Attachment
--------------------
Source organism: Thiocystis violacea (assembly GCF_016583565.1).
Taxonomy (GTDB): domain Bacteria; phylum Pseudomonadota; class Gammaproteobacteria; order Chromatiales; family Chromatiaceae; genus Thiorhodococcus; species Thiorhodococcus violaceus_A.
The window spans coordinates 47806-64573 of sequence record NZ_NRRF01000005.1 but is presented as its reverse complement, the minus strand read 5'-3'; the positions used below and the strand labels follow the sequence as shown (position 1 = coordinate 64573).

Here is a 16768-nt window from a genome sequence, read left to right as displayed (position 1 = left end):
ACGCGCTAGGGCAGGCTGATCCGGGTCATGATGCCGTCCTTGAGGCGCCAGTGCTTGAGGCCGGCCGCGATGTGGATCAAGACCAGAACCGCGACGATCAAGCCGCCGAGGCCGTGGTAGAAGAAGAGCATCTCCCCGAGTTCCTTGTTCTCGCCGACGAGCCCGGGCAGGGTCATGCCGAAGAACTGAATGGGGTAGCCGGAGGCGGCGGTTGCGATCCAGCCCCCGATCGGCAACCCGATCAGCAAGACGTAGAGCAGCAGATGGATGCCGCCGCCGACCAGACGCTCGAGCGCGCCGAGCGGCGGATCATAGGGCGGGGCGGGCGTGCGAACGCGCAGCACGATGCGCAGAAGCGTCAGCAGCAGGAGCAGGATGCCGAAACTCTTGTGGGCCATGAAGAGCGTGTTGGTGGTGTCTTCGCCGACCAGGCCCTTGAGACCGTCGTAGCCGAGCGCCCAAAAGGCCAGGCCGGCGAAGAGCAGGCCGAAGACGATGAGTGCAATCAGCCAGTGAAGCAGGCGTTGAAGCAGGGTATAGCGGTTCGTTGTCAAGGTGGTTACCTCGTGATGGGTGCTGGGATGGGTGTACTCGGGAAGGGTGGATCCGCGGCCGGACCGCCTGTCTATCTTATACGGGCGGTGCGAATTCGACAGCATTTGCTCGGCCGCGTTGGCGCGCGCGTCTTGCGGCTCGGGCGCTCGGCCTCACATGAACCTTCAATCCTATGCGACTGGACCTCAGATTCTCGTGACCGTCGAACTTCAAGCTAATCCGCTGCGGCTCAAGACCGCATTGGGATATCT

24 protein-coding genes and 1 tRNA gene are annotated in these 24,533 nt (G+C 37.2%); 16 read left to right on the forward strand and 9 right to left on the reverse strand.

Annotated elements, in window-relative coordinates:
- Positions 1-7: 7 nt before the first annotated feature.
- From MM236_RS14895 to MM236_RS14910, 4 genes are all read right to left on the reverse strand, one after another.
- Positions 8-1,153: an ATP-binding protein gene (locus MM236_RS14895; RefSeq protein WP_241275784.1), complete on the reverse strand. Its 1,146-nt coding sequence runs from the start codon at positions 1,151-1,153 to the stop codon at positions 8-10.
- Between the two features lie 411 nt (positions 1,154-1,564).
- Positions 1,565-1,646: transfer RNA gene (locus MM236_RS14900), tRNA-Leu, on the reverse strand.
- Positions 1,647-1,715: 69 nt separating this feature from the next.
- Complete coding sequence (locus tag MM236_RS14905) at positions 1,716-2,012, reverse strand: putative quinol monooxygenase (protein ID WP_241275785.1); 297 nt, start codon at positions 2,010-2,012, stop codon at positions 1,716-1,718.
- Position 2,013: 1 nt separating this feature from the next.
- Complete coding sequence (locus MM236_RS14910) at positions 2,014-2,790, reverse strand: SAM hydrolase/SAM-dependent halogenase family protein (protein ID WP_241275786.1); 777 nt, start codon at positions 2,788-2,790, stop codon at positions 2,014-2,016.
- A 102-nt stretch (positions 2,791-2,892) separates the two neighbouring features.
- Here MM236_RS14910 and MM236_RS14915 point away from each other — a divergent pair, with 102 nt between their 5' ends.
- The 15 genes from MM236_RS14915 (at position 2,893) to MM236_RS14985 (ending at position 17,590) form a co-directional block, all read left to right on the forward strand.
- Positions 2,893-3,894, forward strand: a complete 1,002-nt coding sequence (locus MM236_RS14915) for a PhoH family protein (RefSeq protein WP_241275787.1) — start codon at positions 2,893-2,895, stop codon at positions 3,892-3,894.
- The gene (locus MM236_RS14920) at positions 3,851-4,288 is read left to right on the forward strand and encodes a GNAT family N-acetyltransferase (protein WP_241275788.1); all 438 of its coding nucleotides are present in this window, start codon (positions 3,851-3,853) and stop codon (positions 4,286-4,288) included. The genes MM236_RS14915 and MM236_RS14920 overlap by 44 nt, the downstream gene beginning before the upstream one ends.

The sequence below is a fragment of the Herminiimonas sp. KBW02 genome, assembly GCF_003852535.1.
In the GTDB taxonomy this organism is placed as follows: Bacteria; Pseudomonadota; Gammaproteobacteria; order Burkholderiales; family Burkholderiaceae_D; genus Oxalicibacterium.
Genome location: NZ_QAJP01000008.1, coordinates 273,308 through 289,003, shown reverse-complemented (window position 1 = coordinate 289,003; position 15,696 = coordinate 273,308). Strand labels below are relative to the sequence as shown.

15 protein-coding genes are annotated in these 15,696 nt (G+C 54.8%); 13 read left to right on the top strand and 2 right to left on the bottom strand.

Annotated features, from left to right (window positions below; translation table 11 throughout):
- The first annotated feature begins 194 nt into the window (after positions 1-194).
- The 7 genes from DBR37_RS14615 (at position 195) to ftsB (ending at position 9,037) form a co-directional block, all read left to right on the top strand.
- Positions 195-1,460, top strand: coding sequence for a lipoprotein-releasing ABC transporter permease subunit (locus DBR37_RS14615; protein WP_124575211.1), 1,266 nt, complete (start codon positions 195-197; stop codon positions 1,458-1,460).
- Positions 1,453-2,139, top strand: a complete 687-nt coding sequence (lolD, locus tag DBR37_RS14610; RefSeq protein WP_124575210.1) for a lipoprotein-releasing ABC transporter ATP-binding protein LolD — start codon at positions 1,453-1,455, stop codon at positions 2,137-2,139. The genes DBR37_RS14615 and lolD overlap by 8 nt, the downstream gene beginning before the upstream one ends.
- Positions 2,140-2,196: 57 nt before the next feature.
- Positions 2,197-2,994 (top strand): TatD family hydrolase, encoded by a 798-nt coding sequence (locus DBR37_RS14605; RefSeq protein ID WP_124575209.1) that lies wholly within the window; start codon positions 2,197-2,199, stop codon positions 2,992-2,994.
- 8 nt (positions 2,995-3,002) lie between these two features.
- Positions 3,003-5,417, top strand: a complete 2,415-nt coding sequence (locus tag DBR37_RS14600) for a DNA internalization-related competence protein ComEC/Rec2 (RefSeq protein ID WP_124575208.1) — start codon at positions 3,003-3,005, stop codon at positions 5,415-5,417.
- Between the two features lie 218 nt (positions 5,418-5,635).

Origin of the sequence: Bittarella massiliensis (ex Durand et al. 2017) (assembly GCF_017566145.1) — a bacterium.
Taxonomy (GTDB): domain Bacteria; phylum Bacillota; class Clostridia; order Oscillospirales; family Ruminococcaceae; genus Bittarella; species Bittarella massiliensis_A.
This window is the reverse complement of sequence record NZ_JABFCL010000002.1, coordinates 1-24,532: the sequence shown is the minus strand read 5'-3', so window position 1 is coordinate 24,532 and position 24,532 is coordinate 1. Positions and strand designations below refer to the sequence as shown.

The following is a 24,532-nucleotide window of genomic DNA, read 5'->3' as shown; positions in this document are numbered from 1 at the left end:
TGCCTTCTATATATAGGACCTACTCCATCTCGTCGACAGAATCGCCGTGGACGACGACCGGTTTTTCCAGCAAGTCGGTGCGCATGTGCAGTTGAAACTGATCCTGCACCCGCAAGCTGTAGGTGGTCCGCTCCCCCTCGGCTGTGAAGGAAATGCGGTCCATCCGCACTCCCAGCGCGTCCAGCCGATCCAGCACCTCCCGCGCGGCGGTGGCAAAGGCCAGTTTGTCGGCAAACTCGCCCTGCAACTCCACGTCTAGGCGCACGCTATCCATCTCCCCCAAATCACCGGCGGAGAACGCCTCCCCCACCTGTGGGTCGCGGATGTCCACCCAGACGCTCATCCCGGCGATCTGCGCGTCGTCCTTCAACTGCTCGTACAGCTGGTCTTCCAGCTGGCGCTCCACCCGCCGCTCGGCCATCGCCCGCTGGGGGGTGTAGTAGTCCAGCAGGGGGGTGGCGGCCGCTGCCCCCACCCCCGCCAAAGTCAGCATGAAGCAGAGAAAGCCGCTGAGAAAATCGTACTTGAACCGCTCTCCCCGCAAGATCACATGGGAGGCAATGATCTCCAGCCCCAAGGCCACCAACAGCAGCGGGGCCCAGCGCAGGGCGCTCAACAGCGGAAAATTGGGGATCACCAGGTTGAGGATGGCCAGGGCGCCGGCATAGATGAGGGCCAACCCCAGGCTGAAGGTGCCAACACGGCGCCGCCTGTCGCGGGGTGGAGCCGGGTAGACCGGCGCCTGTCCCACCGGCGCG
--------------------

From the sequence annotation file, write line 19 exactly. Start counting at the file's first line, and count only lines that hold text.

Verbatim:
- The 15 genes from MM236_RS14915 (at position 2,893) to MM236_RS14985 (ending at position 17,590) form a co-directional block, all read left to right on the forward strand.